The overall tone will be somber and moderately dark without being melodramatic, with cinematic productions interlaced with the interviewees’ stories when necessary. The cinematic elements will be minimalistic in that they will not require on-set sound or costly setups with rigs and lighting but will still engage the audience as if they were watching a narrative film. The documentary ‘The Fear of 13’ is nearly identical in structure, tone, and the method to how ‘Where’s the Love?’ is intended to be told. Additional films that share the tone in mind are ‘Requiem For The American Dream’, and ‘Enron: The Smartest Guys In The Room’; aiming to grip them from the start with the right sound design and cinematography that reflects the unfolding drama. It will have a three-act structure careful to remain focused on the theme rather than a specific individual or case. The technical approach to the interviews will be to have 2 static cameras one with a long lens the other on a 35-85. Sound will be achieved primarily with a shotgun mic and lavalier mic when necessary. Using a lavalier with kids might make them uncomfortable and we want to help keep the environment as familiar and comfortable as possible. The cinematic scenes will require the proper rigs which will mostly require a dolly on tracks ranging no more than 10 feet, a slider and occasional drone shot. All the creative elements lean on the story we gain from the content of the interviews.
Project Stage & Timeline
Projected to shoot 6-12 months in 2019 beginning in July.
Meetings will be set up through LAUSD where there are already established contacts with principals and school counselors. From outreach to specific schools’ teams that may have a history of bullying and bully organizations to organic connections we will build a trail of interviews and organize trips. We will begin with the school counselor and principal and look for opportunities to interview kids at home with permission. They will always have a full understanding of who I am and the documentary’s full purpose prior to approaching them. Ken Burns and Lynn Novick revealed in an interview with Marc Maron that they went about gathering interviews the same way for their documentary ‘The Vietnam War’ by having planned the initial interview without knowing where it would lead and allowing their prospects for further interviews to grow organically.
Distribution and Marketing Strategy
We will be pursuing a wide release of 1000+ screens, submitting to festivals to raise interest and awareness, and will also pursue opportunities with the major streaming platforms.
We hope to get this in front of anyone age 5 or older. Primarily parents, middle school and high school students, the educational board and anyone who would want to be more aware of the motivations of tyranny in our youth and how we as individuals and community members can work to prevent it and best respond when it does happen.
By reaching a nation-wide audience, we should be able to cultivate a culture that seeks to give sanctuary and aid not only to the bullied but also to the bully. If funding for the project reaches double the amount of the proposed budget ($1,500,000), we will move forward with the development of a free 1-touch emergence app to a 24/7 onboard team to respond to bullied children. The app would use a graduated system to respond to progressive risks of bullying. The on-call team would have the ability to notify the proper authorities (law, school board, parent/guardian). The app could be pitched to the Texas board of legislation as a tool to coexist with David’s Law (S.B. 179), which currently is the strongest anti-bullying law in the nation, as well as to other anti-bullying organizations and government and tech leaders.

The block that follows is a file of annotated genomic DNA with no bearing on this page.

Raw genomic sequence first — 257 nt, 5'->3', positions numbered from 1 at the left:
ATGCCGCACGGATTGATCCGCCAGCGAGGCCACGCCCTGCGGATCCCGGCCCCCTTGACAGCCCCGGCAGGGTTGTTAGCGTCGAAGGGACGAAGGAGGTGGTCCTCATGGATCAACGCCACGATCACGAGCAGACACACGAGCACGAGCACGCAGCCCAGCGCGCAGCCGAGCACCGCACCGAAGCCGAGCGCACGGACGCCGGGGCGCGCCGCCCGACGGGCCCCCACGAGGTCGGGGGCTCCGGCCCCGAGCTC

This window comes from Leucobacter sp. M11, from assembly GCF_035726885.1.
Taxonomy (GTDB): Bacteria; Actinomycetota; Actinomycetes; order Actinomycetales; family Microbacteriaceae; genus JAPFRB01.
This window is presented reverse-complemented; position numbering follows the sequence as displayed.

The primary funding strategy to raise $750,000 will be through Indiegogo, but we will outreach personally to angel investor sites such as invstor.com, as well as leaders of anti-bullying organizations such as NVEEE, National Bullying Prevention Center, Stomp Out Bullying, World of Children, and stopbullying.gov,
Funding to date
So far we have begun a GoFundme to help supplement the merchandising and advertising of the campaign but this will not be promoted to the public until the completion of this application. As for now, our budget is as follows:
Pre-production & Fundraiser Marketing: $176,250
Film Equipment: $129,000
Itemized Equipment List:
-Cameras - 1 x Red Epic-W, 1 x GH5: $47,000
-Lenses: $30,000 (cover the full range from 24-200 with optimal glass quality)
-Backup & Memory: $2,000 (All footage intends to be back up 3 times in addition to cloud backup all hardware labeled by A, B, C backups)
-Rigs & Accessories: $15,000 (Dolly and Tracks, Should Rig, Slider, and Steadicam)
-Insurance - $5000
Crew Pay Itemized:
DP: $800/day 72,000
Sound: $400/day $36,000
Grip: $200/day $18,000
Production Crew: $226,000
Travel, Lodging, & Accommodations: $82,000
Crew Meals: $30,000
Indiegogo Incentives: $20,000
Filmmaker’s Pay: $90,000
Post Production: $35,000
Editor: $1,500/week 3 weeks $4,500
If $1,000,000 is reached anything after $750,000 will be used towards the production of the aforementioned bullying app “Brave”. Anything between $750,000 and $1,000,000 will be used as extra funding for the documentary.